Tariff-free trade with EU 'vital', says new NFU president
PUBLISHED: 13:58 26 February 2018 | UPDATED: 13:58 26 February 2018
A zero-tariff, frictionless trade with the EU market place is "vital" for British farmers, a farmers' leader has warned.
Incoming National Farmers’ Union president Minette Batters set out her vision for British food and farming in front of an audience of political and industry stakeholders in Westminster.
In her first official speech since taking charge, delivered on Monday, February 26, she called on Government to help put British farming on the global map in what she called ‘a new dawn for the countryside.’
“Today, I am calling on the whole of Government to help us put Britain on the global map when it comes to farming. I want to be involved in Brexit trade negotiations, and for farming to be the first to take its place in this new buyers’ market,” she said.
“However, we must not turn our back on the EU market, it remains crucial for British farmers, with 40% of our lamb, 80% of our dairy exports and 75% of our wheat and barley exports currently going into Europe. It is vital we have zero-tariff, frictionless trade with the EU market place.
“Just as they have promoted British industry and defence interests abroad, our Ministers now need to stand shoulder to shoulder with farmers and push British agricultural goods.”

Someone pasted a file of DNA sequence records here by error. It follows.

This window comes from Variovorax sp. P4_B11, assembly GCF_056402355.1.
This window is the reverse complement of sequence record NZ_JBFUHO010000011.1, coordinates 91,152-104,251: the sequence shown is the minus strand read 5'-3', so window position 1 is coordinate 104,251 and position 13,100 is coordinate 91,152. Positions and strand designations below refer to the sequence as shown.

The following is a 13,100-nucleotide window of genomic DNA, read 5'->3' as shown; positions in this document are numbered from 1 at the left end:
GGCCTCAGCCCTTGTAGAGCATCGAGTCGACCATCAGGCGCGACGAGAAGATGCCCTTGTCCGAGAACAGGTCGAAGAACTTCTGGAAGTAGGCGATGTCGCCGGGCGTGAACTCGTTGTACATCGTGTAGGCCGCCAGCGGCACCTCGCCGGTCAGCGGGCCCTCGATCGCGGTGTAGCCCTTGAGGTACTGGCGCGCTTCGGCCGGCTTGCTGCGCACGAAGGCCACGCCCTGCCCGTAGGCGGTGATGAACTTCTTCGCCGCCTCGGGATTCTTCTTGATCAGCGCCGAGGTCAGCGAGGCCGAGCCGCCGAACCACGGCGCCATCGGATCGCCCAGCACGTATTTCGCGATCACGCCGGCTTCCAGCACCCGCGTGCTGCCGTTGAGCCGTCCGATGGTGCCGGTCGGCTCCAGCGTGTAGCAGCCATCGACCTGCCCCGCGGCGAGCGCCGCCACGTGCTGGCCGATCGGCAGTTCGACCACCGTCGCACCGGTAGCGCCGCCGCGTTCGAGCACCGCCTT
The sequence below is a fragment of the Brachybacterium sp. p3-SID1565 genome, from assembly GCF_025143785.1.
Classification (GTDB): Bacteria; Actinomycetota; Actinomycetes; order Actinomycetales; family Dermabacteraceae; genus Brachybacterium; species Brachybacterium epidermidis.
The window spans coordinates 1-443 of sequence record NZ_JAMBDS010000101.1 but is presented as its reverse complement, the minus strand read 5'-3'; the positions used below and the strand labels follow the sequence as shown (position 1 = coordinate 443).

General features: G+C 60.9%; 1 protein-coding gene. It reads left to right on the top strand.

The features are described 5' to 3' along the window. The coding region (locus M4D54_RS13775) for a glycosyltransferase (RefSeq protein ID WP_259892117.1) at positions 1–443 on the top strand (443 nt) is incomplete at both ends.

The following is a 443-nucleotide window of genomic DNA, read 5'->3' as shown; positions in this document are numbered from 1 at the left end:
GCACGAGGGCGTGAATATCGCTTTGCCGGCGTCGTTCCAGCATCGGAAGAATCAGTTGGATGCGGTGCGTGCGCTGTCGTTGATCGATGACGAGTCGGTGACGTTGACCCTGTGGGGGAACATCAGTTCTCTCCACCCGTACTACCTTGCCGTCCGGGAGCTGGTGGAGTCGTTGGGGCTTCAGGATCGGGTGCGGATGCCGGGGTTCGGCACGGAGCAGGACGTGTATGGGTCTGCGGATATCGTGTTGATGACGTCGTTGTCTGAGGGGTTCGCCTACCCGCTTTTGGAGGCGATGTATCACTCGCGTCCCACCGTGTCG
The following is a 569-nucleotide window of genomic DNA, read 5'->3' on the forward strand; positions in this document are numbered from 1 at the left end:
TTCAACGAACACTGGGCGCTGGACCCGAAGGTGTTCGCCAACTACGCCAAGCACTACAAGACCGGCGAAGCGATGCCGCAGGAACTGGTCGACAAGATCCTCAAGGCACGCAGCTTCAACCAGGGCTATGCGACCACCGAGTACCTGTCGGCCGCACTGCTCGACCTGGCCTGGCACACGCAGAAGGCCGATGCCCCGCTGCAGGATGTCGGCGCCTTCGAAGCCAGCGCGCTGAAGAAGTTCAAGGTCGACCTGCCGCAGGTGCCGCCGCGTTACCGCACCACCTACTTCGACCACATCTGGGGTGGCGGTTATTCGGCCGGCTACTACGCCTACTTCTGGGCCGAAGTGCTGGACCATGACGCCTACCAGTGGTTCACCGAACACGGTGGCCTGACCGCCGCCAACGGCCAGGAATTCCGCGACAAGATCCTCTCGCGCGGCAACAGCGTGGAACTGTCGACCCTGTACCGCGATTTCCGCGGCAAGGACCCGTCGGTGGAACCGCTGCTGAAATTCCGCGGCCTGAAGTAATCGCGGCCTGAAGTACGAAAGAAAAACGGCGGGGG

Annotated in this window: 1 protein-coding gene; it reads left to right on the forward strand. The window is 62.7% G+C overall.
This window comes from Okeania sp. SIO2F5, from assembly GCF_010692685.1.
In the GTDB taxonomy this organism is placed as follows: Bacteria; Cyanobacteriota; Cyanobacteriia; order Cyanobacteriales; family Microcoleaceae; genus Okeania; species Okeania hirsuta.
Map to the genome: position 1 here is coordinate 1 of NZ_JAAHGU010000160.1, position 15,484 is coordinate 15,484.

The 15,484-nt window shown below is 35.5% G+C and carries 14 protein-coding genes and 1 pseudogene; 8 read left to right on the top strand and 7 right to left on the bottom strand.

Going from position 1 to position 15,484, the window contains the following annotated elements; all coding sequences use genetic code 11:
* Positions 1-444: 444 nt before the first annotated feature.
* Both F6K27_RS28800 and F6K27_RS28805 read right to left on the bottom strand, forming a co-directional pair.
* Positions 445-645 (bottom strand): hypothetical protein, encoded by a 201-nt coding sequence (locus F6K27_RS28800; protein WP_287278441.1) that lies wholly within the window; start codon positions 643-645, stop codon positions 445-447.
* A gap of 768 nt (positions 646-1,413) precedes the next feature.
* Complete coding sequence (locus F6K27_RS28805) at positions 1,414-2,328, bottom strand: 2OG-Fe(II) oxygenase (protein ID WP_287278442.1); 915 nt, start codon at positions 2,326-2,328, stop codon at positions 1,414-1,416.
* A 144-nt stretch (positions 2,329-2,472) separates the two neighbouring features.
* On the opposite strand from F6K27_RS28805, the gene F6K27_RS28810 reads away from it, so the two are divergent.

Ms Batters stressed the need for Government to recognise good quality, traceable and affordable food as a public good.
“We know the British people expect high animal welfare standards, responsible environmental stewardship and good quality, traceable and affordable food. Our own UK market has demanded ever greater food safety regulation and as farmers and growers we’ve risen to that challenge - that’s why we believe that the food we produce is a public good,” she said. “Good quality, safe and traceable food is a public right and above all else a necessity for each and every one of us. I want British farming to be the food producer of choice for every British citizen, no matter who they are, where they live and regardless of their income.
“More than that British people should want to shout loudly and with pride about the food, we as an island nation, produce.”
She set out four themes - making UK farming ‘the envy of the world’, enhancing the natural environment and improving soil health, feeding more families in the UK and overseas, and championing farming at home and abroad.